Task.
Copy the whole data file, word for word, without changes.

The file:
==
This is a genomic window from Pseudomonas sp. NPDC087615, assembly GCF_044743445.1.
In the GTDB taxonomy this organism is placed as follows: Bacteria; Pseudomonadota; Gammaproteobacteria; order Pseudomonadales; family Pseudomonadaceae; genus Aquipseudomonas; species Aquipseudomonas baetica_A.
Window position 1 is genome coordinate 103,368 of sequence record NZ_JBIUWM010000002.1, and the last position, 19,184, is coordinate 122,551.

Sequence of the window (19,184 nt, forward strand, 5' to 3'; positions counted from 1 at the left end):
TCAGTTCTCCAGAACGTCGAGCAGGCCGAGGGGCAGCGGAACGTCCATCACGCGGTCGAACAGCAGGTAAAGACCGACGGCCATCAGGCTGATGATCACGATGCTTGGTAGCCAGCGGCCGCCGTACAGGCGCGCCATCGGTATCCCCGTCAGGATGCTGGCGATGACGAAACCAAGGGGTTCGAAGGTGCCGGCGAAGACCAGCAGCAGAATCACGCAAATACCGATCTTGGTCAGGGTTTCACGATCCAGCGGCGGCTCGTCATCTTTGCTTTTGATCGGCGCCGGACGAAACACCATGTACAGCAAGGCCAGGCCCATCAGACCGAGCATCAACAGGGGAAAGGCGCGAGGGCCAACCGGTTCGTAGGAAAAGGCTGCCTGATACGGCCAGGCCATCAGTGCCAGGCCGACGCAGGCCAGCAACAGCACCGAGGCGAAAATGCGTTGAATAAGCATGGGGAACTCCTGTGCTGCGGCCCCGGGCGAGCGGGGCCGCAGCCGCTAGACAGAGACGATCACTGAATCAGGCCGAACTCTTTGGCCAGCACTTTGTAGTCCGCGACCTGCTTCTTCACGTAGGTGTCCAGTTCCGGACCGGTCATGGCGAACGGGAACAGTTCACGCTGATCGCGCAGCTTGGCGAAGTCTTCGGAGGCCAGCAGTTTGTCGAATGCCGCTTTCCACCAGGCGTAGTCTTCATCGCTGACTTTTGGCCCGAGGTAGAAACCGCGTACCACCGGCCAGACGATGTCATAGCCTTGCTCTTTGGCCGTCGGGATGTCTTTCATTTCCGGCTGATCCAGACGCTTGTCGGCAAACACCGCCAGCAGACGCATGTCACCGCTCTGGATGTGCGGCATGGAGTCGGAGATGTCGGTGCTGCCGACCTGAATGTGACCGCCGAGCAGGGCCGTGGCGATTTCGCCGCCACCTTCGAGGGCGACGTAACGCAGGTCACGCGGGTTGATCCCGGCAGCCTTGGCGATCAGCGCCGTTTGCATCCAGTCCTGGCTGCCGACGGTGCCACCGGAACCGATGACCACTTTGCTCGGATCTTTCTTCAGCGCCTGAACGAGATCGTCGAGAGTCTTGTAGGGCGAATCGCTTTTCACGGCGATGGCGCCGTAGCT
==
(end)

This is a genomic window from Pseudomonas sp. NPDC087615, assembly GCF_044743445.1.
In the GTDB taxonomy this organism is placed as follows: Bacteria; Pseudomonadota; Gammaproteobacteria; order Pseudomonadales; family Pseudomonadaceae; genus Aquipseudomonas; species Aquipseudomonas baetica_A.
Window position 1 is genome coordinate 103,368 of sequence record NZ_JBIUWM010000002.1, and the last position, 19,184, is coordinate 122,551.

Sequence of the window (19,184 nt, forward strand, 5' to 3'; positions counted from 1 at the left end):
TCAGTTCTCCAGAACGTCGAGCAGGCCGAGGGGCAGCGGAACGTCCATCACGCGGTCGAACAGCAGGTAAAGACCGACGGCCATCAGGCTGATGATCACGATGCTTGGTAGCCAGCGGCCGCCGTACAGGCGCGCCATCGGTATCCCCGTCAGGATGCTGGCGATGACGAAACCAAGGGGTTCGAAGGTGCCGGCGAAGACCAGCAGCAGAATCACGCAAATACCGATCTTGGTCAGGGTTTCACGATCCAGCGGCGGCTCGTCATCTTTGCTTTTGATCGGCGCCGGACGAAACACCATGTACAGCAAGGCCAGGCCCATCAGACCGAGCATCAACAGGGGAAAGGCGCGAGGGCCAACCGGTTCGTAGGAAAAGGCTGCCTGATACGGCCAGGCCATCAGTGCCAGGCCGACGCAGGCCAGCAACAGCACCGAGGCGAAAATGCGTTGAATAAGCATGGGGAACTCCTGTGCTGCGGCCCCGGGCGAGCGGGGCCGCAGCCGCTAGACAGAGACGATCACTGAATCAGGCCGAACTCTTTGGCCAGCACTTTGTAGTCCGCGACCTGCTTCTTCACGTAGGTGTCCAGTTCCGGACCGGTCATGGCGAACGGGAACAGTTCACGCTGATCGCGCAGCTTGGCGAAGTCTTCGGAGGCCAGCAGTTTGTCGAATGCCGCTTTCCACCAGGCGTAGTCTTCATCGCTGACTTTTGGCCCGAGGTAGAAACCGCGTACCACCGGCCAGACGATGTCATAGCCTTGCTCTTTGGCCGTCGGGATGTCTTTCATTTCCGGCTGATCCAGACGCTTGTCGGCAAACACCGCCAGCAGACGCATGTCACCGCTCTGGATGTGCGGCATGGAGTCGGAGATGTCGGTGCTGCCGACCTGAATGTGACCGCCGAGCAGGGCCGTGGCGATTTCGCCGCCACCTTCGAGGGCGACGTAACGCAGGTCACGCGGGTTGATCCCGGCAGCCTTGGCGATCAGCGCCGTTTGCATCCAGTCCTGGCTGCCGACGGTGCCACCGGAACCGATGACCACTTTGCTCGGATCTTTCTTCAGCGCCTGAACGAGATCGTCGAGAGTCTTGTAGGGCGAATCGCTTTTCACGGCGATGGCGCCGTAGCT